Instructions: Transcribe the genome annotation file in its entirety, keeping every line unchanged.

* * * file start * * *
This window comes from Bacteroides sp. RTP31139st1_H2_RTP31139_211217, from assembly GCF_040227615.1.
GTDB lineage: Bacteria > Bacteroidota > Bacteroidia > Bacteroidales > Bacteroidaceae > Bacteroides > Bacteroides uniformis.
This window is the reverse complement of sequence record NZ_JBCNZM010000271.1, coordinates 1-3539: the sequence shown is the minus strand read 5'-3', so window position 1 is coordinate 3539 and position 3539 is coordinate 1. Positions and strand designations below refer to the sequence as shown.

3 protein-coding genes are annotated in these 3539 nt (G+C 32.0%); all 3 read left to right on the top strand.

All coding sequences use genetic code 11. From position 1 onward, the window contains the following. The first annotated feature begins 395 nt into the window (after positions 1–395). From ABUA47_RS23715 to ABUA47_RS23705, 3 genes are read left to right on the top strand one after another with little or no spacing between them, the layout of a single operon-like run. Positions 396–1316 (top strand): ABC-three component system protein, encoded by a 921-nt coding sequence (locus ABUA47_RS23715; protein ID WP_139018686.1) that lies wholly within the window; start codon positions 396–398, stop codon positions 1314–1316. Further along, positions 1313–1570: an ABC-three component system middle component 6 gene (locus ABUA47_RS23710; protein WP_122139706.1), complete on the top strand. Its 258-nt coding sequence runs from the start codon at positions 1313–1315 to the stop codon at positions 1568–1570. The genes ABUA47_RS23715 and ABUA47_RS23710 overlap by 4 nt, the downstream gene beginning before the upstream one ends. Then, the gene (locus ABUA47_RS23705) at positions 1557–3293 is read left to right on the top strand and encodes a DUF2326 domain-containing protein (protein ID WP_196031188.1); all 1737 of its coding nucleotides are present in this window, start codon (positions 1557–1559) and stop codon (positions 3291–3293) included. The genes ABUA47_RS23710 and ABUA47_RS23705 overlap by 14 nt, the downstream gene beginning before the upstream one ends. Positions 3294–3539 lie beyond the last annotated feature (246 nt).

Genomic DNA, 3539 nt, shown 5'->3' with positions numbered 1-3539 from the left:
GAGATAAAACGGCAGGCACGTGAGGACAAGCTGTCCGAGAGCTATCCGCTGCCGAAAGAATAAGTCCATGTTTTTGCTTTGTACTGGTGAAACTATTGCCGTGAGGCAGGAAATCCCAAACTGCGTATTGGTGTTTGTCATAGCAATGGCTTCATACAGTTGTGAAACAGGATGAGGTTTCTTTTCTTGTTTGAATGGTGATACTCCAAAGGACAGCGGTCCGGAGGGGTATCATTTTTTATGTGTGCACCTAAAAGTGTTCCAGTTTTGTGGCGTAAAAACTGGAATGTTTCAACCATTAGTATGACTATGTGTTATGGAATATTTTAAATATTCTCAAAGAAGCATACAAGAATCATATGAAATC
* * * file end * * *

This window comes from Bacteroides sp. RTP31139st1_H2_RTP31139_211217, from assembly GCF_040227615.1.
GTDB lineage: Bacteria > Bacteroidota > Bacteroidia > Bacteroidales > Bacteroidaceae > Bacteroides > Bacteroides uniformis.
This window is the reverse complement of sequence record NZ_JBCNZM010000271.1, coordinates 1-3539: the sequence shown is the minus strand read 5'-3', so window position 1 is coordinate 3539 and position 3539 is coordinate 1. Positions and strand designations below refer to the sequence as shown.

3 protein-coding genes are annotated in these 3539 nt (G+C 32.0%); all 3 read left to right on the top strand.

All coding sequences use genetic code 11. From position 1 onward, the window contains the following. The first annotated feature begins 395 nt into the window (after positions 1–395). From ABUA47_RS23715 to ABUA47_RS23705, 3 genes are read left to right on the top strand one after another with little or no spacing between them, the layout of a single operon-like run. Positions 396–1316 (top strand): ABC-three component system protein, encoded by a 921-nt coding sequence (locus ABUA47_RS23715; protein ID WP_139018686.1) that lies wholly within the window; start codon positions 396–398, stop codon positions 1314–1316. Further along, positions 1313–1570: an ABC-three component system middle component 6 gene (locus ABUA47_RS23710; protein WP_122139706.1), complete on the top strand. Its 258-nt coding sequence runs from the start codon at positions 1313–1315 to the stop codon at positions 1568–1570. The genes ABUA47_RS23715 and ABUA47_RS23710 overlap by 4 nt, the downstream gene beginning before the upstream one ends. Then, the gene (locus ABUA47_RS23705) at positions 1557–3293 is read left to right on the top strand and encodes a DUF2326 domain-containing protein (protein ID WP_196031188.1); all 1737 of its coding nucleotides are present in this window, start codon (positions 1557–1559) and stop codon (positions 3291–3293) included. The genes ABUA47_RS23710 and ABUA47_RS23705 overlap by 14 nt, the downstream gene beginning before the upstream one ends. Positions 3294–3539 lie beyond the last annotated feature (246 nt).

Genomic DNA, 3539 nt, shown 5'->3' with positions numbered 1-3539 from the left:
GAGATAAAACGGCAGGCACGTGAGGACAAGCTGTCCGAGAGCTATCCGCTGCCGAAAGAATAAGTCCATGTTTTTGCTTTGTACTGGTGAAACTATTGCCGTGAGGCAGGAAATCCCAAACTGCGTATTGGTGTTTGTCATAGCAATGGCTTCATACAGTTGTGAAACAGGATGAGGTTTCTTTTCTTGTTTGAATGGTGATACTCCAAAGGACAGCGGTCCGGAGGGGTATCATTTTTTATGTGTGCACCTAAAAGTGTTCCAGTTTTGTGGCGTAAAAACTGGAATGTTTCAACCATTAGTATGACTATGTGTTATGGAATATTTTAAATATTCTCAAAGAAGCATACAAGAATCATATGAAATC